Providence, RI Calendar Building Fire, Nov 1882

LIVES LOST AT A FIRE

WORKING GIRLS CAUGHT IN A FIRE-TRAP IN PROVIDENCE.

FIVE PERSONS KILLED IN JUMPING FROM A BURNING BUILDING---SEVENTEEN SERIOUSLY INJURED---IMPOTENCE OF THE FIRE DEPARTMENT.

PROVIDENCE, Nov. 21.---The most disastrous fire that has happened in this city for 25 years, in point of loss of life and injury to people in the building, occurred at 10"30 o'clock this morning in the rear end of what is known as the Calendar Building, owned by Amos C. Barstow and others. This building is seven stories in height at the front and four stories high at the rear, built of brick and stone and occupies almost an entire block. The front part of the building is used as a flour mill, while the other portion is devoted to general business, such as jewelry manufacture, dyeing, &c. The dye-house was owned by C. W. Melville, and was on the third floor in the middle section of the building. In it he kept a quantity of naphtha in a 10-gallon can. On the same floor with him was the Providence Cigar Company's work-room and the Providence Button Company's shop. On the floor above was William H. Robinson's jewelry manufactory, in which were employed 30 hands, 20 of whom were young girls.

Shortly before 10:30 o'clock the people employed in Robinson's shop were startled by seeing a young lad open the door leading to the entry with great violence. His face was white with fright, and he ex-claimed, "Get out, for God's sake; the building is on fire." As he said this a dense volume of heavy black smoke began to pour into the shop from the entry. Instinctively one of the men closed the door to prevent a draft being made, and the girls were told to get their clothes on. There was a great confusion from the outset, but after a while all of the help got their things together. In the meantime one of the men went out into the next floor to see what was on fire. He found that the fumes of the naphtha in the dye-house had caught fire from a dyeing-press, and that Melville had vainly attempted to smother the flames by throwing an old coat over them. His efforts were utterly fruitless, and in a few seconds the flames had set fire to the wood-work of the partition and the building. The man groped his way back, and soon the men and girls in Robinson's learned that they were imprisoned in a regular fire-trap, every means of escape being shut off.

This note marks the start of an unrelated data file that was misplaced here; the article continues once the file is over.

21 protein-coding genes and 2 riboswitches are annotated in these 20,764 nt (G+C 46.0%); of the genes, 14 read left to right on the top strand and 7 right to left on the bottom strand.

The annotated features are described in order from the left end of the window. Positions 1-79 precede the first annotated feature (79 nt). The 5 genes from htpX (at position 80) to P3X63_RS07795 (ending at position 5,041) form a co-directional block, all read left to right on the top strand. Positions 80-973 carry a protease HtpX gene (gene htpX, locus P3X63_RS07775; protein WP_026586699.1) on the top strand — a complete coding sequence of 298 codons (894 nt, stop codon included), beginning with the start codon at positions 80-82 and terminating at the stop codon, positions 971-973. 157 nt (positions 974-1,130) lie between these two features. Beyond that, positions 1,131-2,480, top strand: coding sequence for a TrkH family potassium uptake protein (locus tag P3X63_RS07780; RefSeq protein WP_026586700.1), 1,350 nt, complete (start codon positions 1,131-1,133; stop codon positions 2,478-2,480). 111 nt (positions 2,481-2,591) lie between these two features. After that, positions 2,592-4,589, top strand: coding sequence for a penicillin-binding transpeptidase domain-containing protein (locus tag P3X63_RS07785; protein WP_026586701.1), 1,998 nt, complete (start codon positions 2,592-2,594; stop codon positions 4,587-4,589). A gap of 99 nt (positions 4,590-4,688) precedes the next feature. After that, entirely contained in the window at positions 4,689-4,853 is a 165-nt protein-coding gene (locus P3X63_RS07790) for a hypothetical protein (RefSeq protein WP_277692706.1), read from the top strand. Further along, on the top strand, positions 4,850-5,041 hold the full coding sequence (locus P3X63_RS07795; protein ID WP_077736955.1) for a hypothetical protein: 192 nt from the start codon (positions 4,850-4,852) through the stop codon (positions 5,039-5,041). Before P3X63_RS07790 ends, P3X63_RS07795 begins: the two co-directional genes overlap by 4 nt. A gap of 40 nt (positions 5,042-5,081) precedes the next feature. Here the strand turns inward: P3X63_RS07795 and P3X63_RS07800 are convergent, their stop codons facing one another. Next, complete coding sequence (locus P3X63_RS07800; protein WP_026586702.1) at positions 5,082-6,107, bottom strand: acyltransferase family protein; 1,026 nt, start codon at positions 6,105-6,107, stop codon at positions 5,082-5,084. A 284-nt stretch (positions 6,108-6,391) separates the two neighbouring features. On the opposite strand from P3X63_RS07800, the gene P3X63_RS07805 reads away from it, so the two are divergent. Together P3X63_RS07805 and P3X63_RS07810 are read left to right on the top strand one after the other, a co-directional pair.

The only thing left was to sit in the windows and wait for the ladder-men to arrive. In less than five minutes the largest ladder truck in the city was on hand. The driver went by the building once and then turned about and drew up in front of it. In the time between the sounding of the alarm and the arrival of the fire department very few people got to the fire. The first man to arrive says that the windows of the upper floor were filled with shrieking women and girls, and that above the awful roar and cracking of the fire could be heard the wretched creatures shrieking "Murder!" "Mother!" "Help!" The firemen threw off one ladder and placed it against the building, and, finding that it came three feet short of the sills of the windows in which were seated the girls, hastily dumped off all the ladders on the truck, which is of the "Skinner" pattern, operated by cogs and cable wires, so as to shoot up three lengths of ladder, forming a fire-escape. While they were laboring with the cumbersome piece of machinery the ladder standing against the building was not brought into use till a citizen, impatient at the delay of the firemen, left the crowd and ran up the long ladder until it reached the topmost round. Then, leaning against the building, he called to two girls who were in the window to climb down over his body to the ladder. They did so and in a second or two were safely tucked under his arms and brought to the ground. While this brave act was being done the flames had driven the men and girls to the point where they must jump to the ground and run their chances, or else remain and be burned to death. The patent escape was not yet ready for use, and help from that quarter was not to be expected. With shrieks the girls leaped, following each other like sheep. As misfortune would have it, they selected a window directly over a picket fence including a small three-cornered space, in which, standing on edge, were a number of large grindstones.

The first girl to jump was Bessie Cobb, 18 years of age, she struck on the picket fence head first, and bonnded to the ground, and was instantly killed, her head being frightfully crushed. Following came Miss Belle Baker, who fell upon Miss Cobb, and was thus saved from instant death. The other girls fell upon the grindstones and the hard ground. At the same time, Thomas S. Mann, Mr. Robinson's foreman, a heavily built man, jumped from a side window to the ground and lay there helpless and crushed. The people in the story below also cut off from escape by the stairway, opened the windows of their shops and jumped to the flat roof of an adjoining building only 8 feet below them. Of the people who escaped this way only one was hurt, George Grant, whose foot went through the roof twisting it at the ankle and mashing the bone of the leg and foot.

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